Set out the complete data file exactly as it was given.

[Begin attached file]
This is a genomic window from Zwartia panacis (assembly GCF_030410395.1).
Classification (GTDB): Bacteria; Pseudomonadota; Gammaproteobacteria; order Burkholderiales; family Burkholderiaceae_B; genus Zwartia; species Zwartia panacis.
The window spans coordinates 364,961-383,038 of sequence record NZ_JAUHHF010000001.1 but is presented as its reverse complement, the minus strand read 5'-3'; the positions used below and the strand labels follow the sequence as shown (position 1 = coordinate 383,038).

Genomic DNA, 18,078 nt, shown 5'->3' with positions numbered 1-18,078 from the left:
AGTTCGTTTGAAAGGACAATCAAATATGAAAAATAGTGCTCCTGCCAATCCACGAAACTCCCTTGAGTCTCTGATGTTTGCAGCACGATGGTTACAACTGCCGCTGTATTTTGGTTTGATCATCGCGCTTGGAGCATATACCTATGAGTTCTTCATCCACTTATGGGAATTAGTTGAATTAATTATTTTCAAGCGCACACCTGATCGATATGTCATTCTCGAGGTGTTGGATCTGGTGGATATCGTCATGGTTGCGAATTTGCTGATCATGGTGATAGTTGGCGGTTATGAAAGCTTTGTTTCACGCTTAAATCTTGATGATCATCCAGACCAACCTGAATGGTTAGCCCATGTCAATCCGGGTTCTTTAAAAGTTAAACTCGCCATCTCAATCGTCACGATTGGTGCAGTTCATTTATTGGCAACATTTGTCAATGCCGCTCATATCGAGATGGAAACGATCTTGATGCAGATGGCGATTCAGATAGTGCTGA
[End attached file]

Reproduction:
This is a genomic window from Zwartia panacis (assembly GCF_030410395.1).
Classification (GTDB): Bacteria; Pseudomonadota; Gammaproteobacteria; order Burkholderiales; family Burkholderiaceae_B; genus Zwartia; species Zwartia panacis.
The window spans coordinates 364,961-383,038 of sequence record NZ_JAUHHF010000001.1 but is presented as its reverse complement, the minus strand read 5'-3'; the positions used below and the strand labels follow the sequence as shown (position 1 = coordinate 383,038).

Genomic DNA, 18,078 nt, shown 5'->3' with positions numbered 1-18,078 from the left:
AGTTCGTTTGAAAGGACAATCAAATATGAAAAATAGTGCTCCTGCCAATCCACGAAACTCCCTTGAGTCTCTGATGTTTGCAGCACGATGGTTACAACTGCCGCTGTATTTTGGTTTGATCATCGCGCTTGGAGCATATACCTATGAGTTCTTCATCCACTTATGGGAATTAGTTGAATTAATTATTTTCAAGCGCACACCTGATCGATATGTCATTCTCGAGGTGTTGGATCTGGTGGATATCGTCATGGTTGCGAATTTGCTGATCATGGTGATAGTTGGCGGTTATGAAAGCTTTGTTTCACGCTTAAATCTTGATGATCATCCAGACCAACCTGAATGGTTAGCCCATGTCAATCCGGGTTCTTTAAAAGTTAAACTCGCCATCTCAATCGTCACGATTGGTGCAGTTCATTTATTGGCAACATTTGTCAATGCCGCTCATATCGAGATGGAAACGATCTTGATGCAGATGGCGATTCAGATAGTGCTGA